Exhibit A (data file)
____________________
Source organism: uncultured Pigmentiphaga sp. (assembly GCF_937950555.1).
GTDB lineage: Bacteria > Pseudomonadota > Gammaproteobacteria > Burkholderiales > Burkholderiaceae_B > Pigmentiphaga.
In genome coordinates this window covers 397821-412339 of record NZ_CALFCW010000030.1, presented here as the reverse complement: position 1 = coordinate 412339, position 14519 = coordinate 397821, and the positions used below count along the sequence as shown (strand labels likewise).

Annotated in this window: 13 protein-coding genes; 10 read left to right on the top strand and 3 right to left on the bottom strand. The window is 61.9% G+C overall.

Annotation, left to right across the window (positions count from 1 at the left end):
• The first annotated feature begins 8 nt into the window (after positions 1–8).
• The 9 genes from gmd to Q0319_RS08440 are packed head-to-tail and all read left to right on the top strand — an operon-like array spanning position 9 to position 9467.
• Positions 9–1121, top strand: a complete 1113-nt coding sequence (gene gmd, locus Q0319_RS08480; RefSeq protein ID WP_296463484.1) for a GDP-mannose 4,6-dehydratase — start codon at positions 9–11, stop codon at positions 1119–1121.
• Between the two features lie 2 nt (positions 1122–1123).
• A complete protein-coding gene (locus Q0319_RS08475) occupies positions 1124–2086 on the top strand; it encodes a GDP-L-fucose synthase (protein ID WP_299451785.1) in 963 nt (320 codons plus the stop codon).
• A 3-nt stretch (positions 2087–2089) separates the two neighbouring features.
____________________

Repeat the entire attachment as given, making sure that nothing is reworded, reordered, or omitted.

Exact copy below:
Source organism: uncultured Pigmentiphaga sp. (assembly GCF_937950555.1).
GTDB lineage: Bacteria > Pseudomonadota > Gammaproteobacteria > Burkholderiales > Burkholderiaceae_B > Pigmentiphaga.
In genome coordinates this window covers 397821-412339 of record NZ_CALFCW010000030.1, presented here as the reverse complement: position 1 = coordinate 412339, position 14519 = coordinate 397821, and the positions used below count along the sequence as shown (strand labels likewise).

Annotated in this window: 13 protein-coding genes; 10 read left to right on the top strand and 3 right to left on the bottom strand. The window is 61.9% G+C overall.

Annotation, left to right across the window (positions count from 1 at the left end):
• The first annotated feature begins 8 nt into the window (after positions 1–8).
• The 9 genes from gmd to Q0319_RS08440 are packed head-to-tail and all read left to right on the top strand — an operon-like array spanning position 9 to position 9467.
• Positions 9–1121, top strand: a complete 1113-nt coding sequence (gene gmd, locus Q0319_RS08480; RefSeq protein ID WP_296463484.1) for a GDP-mannose 4,6-dehydratase — start codon at positions 9–11, stop codon at positions 1119–1121.
• Between the two features lie 2 nt (positions 1122–1123).
• A complete protein-coding gene (locus Q0319_RS08475) occupies positions 1124–2086 on the top strand; it encodes a GDP-L-fucose synthase (protein ID WP_299451785.1) in 963 nt (320 codons plus the stop codon).
• A 3-nt stretch (positions 2087–2089) separates the two neighbouring features.